SLIFF 2011: All Those Yesterdays

Preparing for my Top 5 Films Shot in St. Louis list reminded me how rare it is to see movies both shot and set in this fine city. Heading into the St. Louis International Film Festival, I wanted to make an effort to catch a locally produced film that takes place in St. Louis. This plan led me to All Those Yesterdays, a promising low-budget drama from Writer/Director Aaron Coffman, who was in attendance for the screening.

Why do so many promising romances end up going nowhere? Why do some idealistic romantics settle for safe relationships that don’t truly work? There’s no easy answer to these questions, especially when external factors like jobs and location come into play. A possible culprit for these issues is the lack of communication between the couple that can kill a possible love connection. Even when the chemistry is obvious, it’s normal to see obstacles appear because feelings are kept silent. There’s a reason that misunderstandings are such a huge part of mainstream romantic comedies. While they offer an easy way to keep the leads apart, they also connect with audiences because it’s a universal experience.

This discussion strikes at the heart of All Those Yesterdays, which depicts a reunion of a once-promising romantic duo two years later. Nathan (John Gregory Willard) and Maggie (Libby Bibb) are both unhappy with their current lives, and the main reason is their relationships. His girlfriend is nice and respectable, but her interest in buying a home and having a family is foreign to him. They visit a charming old house with a realtor, but Nathan just stares out the window in a disinterested haze. Maggie’s boyfriend is a man-child who cares mostly about partying with his buddies. He means well and isn’t a bad guy but has a completely different personality than the more introspective Maggie. She’s a high-school history teacher who’s lost interest in checking out the next two-day kegger.

Set entirely in St. Louis, this engaging film was shot for a stunningly low $1,000. The small budget is evident in some awkward transitions and lighting variations, but these are fairly minor issues. Most of the images are striking, especially when shot at attractive city locations like the grounds near the Gateway Arch and the Riverfront. Director Aaron Coffman (Texas Snow) specializes in lengthy, beautiful close-ups that rarely feel tedious. He maximizes the minimal resources by shooting emotional, believable conversations in single shots. While Nathan and Maggie drive around town and examine their past relationship, the camera sticks close but still gives the characters room to breathe within the frame. It’s a tricky proposition and risks becoming pretentious, but Coffman generally pulls it off.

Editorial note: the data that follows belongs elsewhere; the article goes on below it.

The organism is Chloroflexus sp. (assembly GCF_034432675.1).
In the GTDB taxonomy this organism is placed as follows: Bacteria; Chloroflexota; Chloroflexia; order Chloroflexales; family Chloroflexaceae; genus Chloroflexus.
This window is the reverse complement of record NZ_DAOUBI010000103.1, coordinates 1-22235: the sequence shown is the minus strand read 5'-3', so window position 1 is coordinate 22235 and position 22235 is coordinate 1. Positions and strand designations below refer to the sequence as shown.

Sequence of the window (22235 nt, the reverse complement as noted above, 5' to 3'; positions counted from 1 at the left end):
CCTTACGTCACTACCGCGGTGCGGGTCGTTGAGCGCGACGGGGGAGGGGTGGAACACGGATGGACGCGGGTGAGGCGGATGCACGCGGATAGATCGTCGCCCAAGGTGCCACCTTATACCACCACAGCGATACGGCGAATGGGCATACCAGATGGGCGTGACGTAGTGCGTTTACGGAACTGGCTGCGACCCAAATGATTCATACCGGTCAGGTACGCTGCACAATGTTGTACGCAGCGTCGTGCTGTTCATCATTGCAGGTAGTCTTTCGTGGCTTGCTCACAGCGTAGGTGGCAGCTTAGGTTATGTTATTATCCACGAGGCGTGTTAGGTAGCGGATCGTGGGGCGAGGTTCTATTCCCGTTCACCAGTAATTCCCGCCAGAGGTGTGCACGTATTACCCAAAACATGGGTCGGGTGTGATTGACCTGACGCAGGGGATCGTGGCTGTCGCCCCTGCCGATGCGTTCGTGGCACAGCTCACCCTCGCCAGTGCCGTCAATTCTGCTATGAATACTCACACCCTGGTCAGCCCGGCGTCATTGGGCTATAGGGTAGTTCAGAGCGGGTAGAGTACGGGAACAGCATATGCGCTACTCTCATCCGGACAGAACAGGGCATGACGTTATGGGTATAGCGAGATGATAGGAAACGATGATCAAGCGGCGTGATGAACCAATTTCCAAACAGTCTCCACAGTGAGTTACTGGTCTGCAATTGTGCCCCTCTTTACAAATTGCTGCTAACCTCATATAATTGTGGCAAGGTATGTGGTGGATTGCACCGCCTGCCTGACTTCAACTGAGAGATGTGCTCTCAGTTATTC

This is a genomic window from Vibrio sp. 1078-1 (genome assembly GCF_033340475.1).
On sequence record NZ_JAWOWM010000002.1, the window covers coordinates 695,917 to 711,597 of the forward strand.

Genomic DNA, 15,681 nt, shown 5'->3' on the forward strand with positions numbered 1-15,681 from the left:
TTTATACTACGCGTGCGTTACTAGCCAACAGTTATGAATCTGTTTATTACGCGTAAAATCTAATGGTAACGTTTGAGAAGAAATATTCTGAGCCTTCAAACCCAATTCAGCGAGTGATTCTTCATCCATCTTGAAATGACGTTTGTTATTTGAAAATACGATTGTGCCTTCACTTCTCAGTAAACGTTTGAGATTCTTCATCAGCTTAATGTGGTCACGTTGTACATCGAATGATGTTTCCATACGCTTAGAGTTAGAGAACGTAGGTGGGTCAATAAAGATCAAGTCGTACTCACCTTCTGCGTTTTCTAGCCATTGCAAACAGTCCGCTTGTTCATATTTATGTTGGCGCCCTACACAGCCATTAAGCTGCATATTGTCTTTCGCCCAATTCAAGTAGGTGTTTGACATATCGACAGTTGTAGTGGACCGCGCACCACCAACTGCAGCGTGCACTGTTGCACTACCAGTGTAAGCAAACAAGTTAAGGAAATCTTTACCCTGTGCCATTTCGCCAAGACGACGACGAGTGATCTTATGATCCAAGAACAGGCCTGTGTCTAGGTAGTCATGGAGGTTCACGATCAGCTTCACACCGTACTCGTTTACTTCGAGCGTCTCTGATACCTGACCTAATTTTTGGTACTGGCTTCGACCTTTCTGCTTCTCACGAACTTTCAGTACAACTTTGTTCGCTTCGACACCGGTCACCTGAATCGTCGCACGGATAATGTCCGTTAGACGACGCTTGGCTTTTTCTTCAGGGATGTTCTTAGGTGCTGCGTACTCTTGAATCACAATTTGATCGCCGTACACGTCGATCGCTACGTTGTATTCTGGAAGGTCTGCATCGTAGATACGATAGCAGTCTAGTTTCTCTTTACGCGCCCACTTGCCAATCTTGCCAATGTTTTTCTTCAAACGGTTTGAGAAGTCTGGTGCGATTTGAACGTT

This story takes a little while to get moving, and the lead characters’ initial moodiness feels a bit over the top. It could easily have drifted into shoe-gazing indie territory, but those concerns fade away once Nathan and Maggie reconnect. Their definite chemistry lifts the material and brings much-needed life into even basic scenes. They deftly side-step around their past as they meet for coffee, and the barriers slowly recede as the day passes. Maggie completely sheds her gruff demeanor around him, and it’s clear there’s still hope for the couple. Sporting cute indie-girl glasses, Libby Bibb is charming as Maggie and steals the movie from her more brooding co-star. She’s only appeared in a few local productions but has the potential to break out if given the right opportunity.

Although the two leads are excellent, there are some awkward moments from the supporting cast that are less successful. A party conversation about 9/11 security is strangely out of place, and a later discussion about the Internet age has a similar vibe. Neither distracts too much from the main story, but they’re worth noting as less-stellar moments. The focus largely remains on Nathan and Maggie and doesn’t move into unnecessary subplots. Even their significant others barely appear during the final act, which helps to avoid any tedious melodrama. The ultimate decision on their future falls with the lead couple, who have a chance at love if they’re willing to take the risk.

During the brief session following the screening, Coffman listed his main influence as Michelangelo Antonioni, which makes sense given this film’s style. He focuses on the actors’ faces a lot more than their actions, especially during the big emotional scenes. A highlight near the end has Willard on the phone baring his heart, and the intimate shooting style heightens the impact. Overcoming some early missteps and the obstacles of its minimal budget, All Those Yesterdays is an interesting film from a promising young filmmaker.